Analyze Azure Data Lake Storage Data in R

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Azure Data Lake Storage JDBC Driver

Rapidly create and deploy powerful Java applications that integrate with Azure Data Lake Storage.



Use standard R functions and the development environment of your choice to analyze Azure Data Lake Storage data with the CData JDBC Driver for Azure Data Lake Storage.

Access Azure Data Lake Storage data with pure R script and standard SQL on any machine where R and Java can be installed. You can use the CData JDBC Driver for Azure Data Lake Storage and the RJDBC package to work with remote Azure Data Lake Storage data in R. By using the CData Driver, you are leveraging a driver written for industry-proven standards to access your data in the popular, open-source R language. This article shows how to use the driver to execute SQL queries to Azure Data Lake Storage and visualize Azure Data Lake Storage data by calling standard R functions.

Install R

You can match the driver's performance gains from multi-threading and managed code by running the multithreaded Microsoft R Open or by running open R linked with the BLAS/LAPACK libraries. This article uses Microsoft R Open 3.2.3, which is preconfigured to install packages from the Jan. 1, 2016 snapshot of the CRAN repository. This snapshot ensures reproducibility.

Load the RJDBC Package

To use the driver, download the RJDBC package. After installing the RJDBC package, the following line loads the package:

library(RJDBC)

Connect to Azure Data Lake Storage as a JDBC Data Source

You will need the following information to connect to Azure Data Lake Storage as a JDBC data source:

  • Driver Class: Set this to cdata.jdbc.adls.ADLSDriver
  • Classpath: Set this to the location of the driver JAR. By default this is the lib subfolder of the installation folder.

The DBI functions, such as dbConnect and dbSendQuery, provide a unified interface for writing data access code in R. Use the following line to initialize a DBI driver that can make JDBC requests to the CData JDBC Driver for Azure Data Lake Storage:

driver <- JDBC(driverClass = "cdata.jdbc.adls.ADLSDriver", classPath = "MyInstallationDir\lib\cdata.jdbc.adls.jar", identifier.quote = "'")

You can now use DBI functions to connect to Azure Data Lake Storage and execute SQL queries. Initialize the JDBC connection with the dbConnect function.

Authenticating to a Gen 1 DataLakeStore Account

Gen 1 uses OAuth 2.0 in Azure AD for authentication.

For this, an Active Directory web application is required. You can create one as follows:

  1. Sign in to your Azure Account through the .
  2. Select "Azure Active Directory".
  3. Select "App registrations".
  4. Select "New application registration".
  5. Provide a name and URL for the application. Select Web app for the type of application you want to create.
  6. Select "Required permissions" and change the required permissions for this app. At a minimum, "Azure Data Lake" and "Windows Azure Service Management API" are required.
  7. Select "Key" and generate a new key. Add a description, a duration, and take note of the generated key. You won't be able to see it again.

To authenticate against a Gen 1 DataLakeStore account, the following properties are required:

  • Schema: Set this to ADLSGen1.
  • Account: Set this to the name of the account.
  • OAuthClientId: Set this to the application Id of the app you created.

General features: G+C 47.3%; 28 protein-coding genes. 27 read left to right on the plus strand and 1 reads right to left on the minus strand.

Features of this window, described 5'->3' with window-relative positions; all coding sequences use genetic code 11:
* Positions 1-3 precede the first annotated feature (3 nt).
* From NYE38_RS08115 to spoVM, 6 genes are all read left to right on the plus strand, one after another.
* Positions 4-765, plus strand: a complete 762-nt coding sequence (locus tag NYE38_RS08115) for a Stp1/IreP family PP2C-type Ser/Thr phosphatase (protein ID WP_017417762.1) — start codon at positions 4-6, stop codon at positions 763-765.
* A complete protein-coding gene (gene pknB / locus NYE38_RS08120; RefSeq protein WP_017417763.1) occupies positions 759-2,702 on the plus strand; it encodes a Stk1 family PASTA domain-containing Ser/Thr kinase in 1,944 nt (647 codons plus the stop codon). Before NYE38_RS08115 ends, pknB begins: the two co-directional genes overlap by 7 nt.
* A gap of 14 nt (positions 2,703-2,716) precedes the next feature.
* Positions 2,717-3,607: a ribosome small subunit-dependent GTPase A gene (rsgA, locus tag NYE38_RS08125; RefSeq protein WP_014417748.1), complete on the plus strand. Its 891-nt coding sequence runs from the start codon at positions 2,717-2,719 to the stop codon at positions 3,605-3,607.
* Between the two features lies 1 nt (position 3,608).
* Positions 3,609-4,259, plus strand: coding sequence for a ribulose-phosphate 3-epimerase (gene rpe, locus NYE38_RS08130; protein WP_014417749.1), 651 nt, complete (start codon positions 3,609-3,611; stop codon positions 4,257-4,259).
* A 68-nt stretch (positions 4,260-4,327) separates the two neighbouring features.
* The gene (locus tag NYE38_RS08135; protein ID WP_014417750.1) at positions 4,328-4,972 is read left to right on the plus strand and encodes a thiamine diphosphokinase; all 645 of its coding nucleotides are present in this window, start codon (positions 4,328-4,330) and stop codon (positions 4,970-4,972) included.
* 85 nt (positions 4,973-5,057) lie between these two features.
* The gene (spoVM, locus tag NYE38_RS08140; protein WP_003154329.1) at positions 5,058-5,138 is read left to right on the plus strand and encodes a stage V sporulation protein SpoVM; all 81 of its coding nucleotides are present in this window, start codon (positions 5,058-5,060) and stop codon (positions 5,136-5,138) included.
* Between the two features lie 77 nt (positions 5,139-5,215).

• OAuthClientSecret: Set this to the key generated for the app you created.
  • TenantId: Set this to the tenant Id. See the property for more information on how to acquire this.
  • Directory: Set this to the path which will be used to store the replicated file. If not specified, the root directory will be used.

Authenticating to a Gen 2 DataLakeStore Account

To authenticate against a Gen 2 DataLakeStore account, the following properties are required:

  • Schema: Set this to ADLSGen2.
  • Account: Set this to the name of the account.
  • FileSystem: Set this to the file system which will be used for this account.
  • AccessKey: Set this to the access key which will be used to authenticate the calls to the API. See the property for more information on how to acquire this.
  • Directory: Set this to the path which will be used to store the replicated file. If not specified, the root directory will be used.

Built-in Connection String Designer

For assistance in constructing the JDBC URL, use the connection string designer built into the Azure Data Lake Storage JDBC Driver. Either double-click the JAR file or execute the jar file from the command-line.

java -jar cdata.jdbc.adls.jar

Fill in the connection properties and copy the connection string to the clipboard.

Below is a sample dbConnect call, including a typical JDBC connection string:

conn <- dbConnect(driver,"jdbc:adls:Schema=ADLSGen2;Account=myAccount;FileSystem=myFileSystem;AccessKey=myAccessKey;InitiateOAuth=GETANDREFRESH")

Schema Discovery

The driver models Azure Data Lake Storage APIs as relational tables, views, and stored procedures. Use the following line to retrieve the list of tables:

dbListTables(conn)

Execute SQL Queries

You can use the dbGetQuery function to execute any SQL query supported by the Azure Data Lake Storage API:

resources <- dbGetQuery(conn,"SELECT FullPath, Permission FROM Resources WHERE Type = 'FILE'")

You can view the results in a data viewer window with the following command:

View(resources)

Plot Azure Data Lake Storage Data

You can now analyze Azure Data Lake Storage data with any of the data visualization packages available in the CRAN repository. You can create simple bar plots with the built-in bar plot function:

par(las=2,ps=10,mar=c(5,15,4,2)) barplot(resources$Permission, main="Azure Data Lake Storage Resources", names.arg = resources$FullPath, horiz=TRUE)